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A natural, hands-free interface for LS3 will make the robot easier to use and speed its adoption. (Photo courtesy of DARPA.)



NREC Developing an Intuitive
Natural Interface for LS3


NREC researchers are working on a natural, hands-free user interface for the LS3 – the successor to Boston Dynamics’ famous four-legged walking robot, “Big Dog.”  They’re partnering with user interface and human factors gurus Dezudio and Kicker Studio to document a set of voice, gesture, and haptic (touch/tactile) commands for controlling the LS3, replacing a hand-held device.  

Essentially, the LS3 is a robotic pack mule.  It is designed to carry heavy loads and autonomously follow a person around.  Using arm motions, spoken commands, or even touch to interact with it is a natural fit.  The project’s overall goal is to make using the LS3 easier and more intuitive. The Robotics Technology Consortium is underwriting this six-month effort.

Virtually all mobile robots are operated with a control device – everything from bulky, suitcase-sized units to small, hand-held game controllers.  While these devices support an enormous range of functions, they are often difficult to use.  A control device adds extra weight to the heavy loads that dismounted warfighters already must carry.  It’s one more item to keep track of.  Worse, a warfighter often must concentrate on operating the robot to the exclusion of all else.  This is a big problem in theater, where warfighters need to focus on their missions and their surroundings.  They cannot afford to devote a significant amount of time and attention to a robot, no matter how useful it might be.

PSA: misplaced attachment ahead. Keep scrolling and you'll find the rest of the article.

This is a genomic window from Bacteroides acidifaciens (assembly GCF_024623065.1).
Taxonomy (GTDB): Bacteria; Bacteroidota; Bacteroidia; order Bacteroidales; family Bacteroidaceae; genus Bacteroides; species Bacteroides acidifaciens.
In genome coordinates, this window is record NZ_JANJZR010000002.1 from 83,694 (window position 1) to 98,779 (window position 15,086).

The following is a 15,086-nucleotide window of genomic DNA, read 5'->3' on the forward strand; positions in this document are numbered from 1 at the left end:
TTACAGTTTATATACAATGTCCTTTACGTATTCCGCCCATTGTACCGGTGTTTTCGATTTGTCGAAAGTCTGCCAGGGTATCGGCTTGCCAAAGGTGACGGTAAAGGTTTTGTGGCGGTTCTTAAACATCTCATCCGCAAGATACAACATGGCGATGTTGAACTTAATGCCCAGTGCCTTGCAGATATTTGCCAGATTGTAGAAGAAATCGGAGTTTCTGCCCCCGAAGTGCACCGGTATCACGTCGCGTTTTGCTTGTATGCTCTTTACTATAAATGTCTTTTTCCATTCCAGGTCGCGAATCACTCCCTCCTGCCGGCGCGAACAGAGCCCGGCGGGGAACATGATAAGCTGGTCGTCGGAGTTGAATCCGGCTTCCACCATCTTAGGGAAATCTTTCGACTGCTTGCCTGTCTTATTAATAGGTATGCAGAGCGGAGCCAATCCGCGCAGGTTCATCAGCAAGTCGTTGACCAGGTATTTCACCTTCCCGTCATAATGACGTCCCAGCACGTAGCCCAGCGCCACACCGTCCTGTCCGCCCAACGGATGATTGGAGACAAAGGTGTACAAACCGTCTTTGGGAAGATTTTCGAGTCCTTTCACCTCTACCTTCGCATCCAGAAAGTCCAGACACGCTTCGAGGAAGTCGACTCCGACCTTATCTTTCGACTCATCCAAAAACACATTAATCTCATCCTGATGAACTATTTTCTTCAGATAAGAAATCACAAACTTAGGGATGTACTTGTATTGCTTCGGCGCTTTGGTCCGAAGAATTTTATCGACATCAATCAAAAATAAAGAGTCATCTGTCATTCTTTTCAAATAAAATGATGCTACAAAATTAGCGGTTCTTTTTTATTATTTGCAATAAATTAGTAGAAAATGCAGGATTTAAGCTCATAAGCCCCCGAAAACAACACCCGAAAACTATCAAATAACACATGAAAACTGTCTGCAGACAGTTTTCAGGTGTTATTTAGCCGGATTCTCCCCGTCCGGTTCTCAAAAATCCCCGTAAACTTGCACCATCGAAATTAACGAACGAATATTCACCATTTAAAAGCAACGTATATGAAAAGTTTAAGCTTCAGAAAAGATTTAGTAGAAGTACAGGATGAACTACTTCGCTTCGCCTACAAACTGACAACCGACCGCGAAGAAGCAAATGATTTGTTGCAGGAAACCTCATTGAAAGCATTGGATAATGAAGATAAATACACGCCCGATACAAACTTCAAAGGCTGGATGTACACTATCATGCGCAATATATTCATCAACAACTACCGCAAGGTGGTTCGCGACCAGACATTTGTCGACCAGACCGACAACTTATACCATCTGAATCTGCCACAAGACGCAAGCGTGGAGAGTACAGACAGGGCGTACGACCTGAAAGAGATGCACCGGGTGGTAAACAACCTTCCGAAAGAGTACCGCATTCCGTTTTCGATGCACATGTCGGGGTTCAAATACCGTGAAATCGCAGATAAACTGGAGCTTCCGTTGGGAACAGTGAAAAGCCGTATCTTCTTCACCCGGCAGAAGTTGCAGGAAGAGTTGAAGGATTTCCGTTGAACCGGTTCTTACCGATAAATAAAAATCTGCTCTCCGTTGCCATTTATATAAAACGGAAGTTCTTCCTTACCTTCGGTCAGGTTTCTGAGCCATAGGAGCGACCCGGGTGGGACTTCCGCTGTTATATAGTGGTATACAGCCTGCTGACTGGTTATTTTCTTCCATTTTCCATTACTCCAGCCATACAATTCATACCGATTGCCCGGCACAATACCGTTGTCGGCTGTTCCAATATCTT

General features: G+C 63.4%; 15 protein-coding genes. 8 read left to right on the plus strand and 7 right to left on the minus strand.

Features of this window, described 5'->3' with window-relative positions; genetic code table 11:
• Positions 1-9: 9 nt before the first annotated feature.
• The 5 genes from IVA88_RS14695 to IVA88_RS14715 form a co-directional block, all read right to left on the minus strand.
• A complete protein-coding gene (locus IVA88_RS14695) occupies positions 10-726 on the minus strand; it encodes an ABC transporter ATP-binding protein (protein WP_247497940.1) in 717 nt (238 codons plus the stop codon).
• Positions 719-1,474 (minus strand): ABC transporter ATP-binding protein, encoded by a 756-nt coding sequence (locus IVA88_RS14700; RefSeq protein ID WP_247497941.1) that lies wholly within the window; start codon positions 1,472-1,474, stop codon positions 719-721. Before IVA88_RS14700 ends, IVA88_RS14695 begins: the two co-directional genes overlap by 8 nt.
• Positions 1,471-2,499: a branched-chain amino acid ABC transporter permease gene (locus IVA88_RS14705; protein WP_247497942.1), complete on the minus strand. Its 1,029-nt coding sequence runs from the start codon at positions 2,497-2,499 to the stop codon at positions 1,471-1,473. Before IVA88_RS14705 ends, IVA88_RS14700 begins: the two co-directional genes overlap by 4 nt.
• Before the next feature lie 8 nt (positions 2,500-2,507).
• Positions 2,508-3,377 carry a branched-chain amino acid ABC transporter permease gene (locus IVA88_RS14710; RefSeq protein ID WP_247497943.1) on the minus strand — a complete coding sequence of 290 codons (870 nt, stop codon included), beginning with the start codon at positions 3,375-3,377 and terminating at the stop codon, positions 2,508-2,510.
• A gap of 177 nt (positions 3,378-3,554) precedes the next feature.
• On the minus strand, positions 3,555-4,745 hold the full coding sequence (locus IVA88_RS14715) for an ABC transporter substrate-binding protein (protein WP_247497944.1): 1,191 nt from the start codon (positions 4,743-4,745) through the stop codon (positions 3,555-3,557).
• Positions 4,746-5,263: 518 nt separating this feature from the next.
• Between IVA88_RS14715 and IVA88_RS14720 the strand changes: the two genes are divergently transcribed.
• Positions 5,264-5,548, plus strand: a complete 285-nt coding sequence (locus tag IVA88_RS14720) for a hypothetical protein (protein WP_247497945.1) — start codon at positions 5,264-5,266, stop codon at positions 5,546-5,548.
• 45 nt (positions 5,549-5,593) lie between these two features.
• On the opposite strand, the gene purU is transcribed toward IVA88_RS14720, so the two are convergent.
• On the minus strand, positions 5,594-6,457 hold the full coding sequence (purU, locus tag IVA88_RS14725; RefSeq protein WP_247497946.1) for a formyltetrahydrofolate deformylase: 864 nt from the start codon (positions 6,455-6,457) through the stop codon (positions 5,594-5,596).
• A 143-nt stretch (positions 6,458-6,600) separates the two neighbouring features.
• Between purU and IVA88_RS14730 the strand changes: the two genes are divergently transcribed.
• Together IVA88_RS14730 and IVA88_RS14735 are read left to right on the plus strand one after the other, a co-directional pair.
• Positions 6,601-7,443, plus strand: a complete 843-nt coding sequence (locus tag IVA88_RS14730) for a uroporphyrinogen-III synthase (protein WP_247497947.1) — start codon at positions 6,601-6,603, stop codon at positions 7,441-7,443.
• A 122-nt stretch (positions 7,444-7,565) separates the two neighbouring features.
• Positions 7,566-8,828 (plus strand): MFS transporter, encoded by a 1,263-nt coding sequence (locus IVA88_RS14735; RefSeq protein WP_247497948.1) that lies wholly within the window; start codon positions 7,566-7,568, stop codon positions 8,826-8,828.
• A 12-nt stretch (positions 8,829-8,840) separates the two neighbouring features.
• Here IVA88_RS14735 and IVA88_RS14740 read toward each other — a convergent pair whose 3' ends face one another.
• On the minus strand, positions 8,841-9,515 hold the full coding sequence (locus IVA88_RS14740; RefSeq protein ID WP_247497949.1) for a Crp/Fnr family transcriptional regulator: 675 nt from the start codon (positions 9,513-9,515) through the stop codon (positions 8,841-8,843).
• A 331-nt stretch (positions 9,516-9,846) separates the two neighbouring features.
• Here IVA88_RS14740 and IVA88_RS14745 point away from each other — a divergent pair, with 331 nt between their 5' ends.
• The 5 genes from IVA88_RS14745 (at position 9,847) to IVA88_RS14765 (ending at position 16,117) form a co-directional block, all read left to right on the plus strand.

A well-designed operator interface that uses natural human inputs instead of a control device avoids these problems.  Warfighters can make full use of the robot without having to lug a controller around.  Interacting with a robot through gesture, voice, or other natural inputs is simpler and much less distracting than using a hand-held device.  It can reduce training time and improve the robot’s adoption rate.

NREC and its partners are performing extensive field studies of warfighters in familiar mission scenarios.  This user-centered research will form the basis of an intuitive, naturalistic interface for controlling the LS3.  It will specify voice, gesture, and haptic commands that are easy to remember and carry out.  NREC is also recommending sensors and developing control software to detect, interpret, and execute these commands.    

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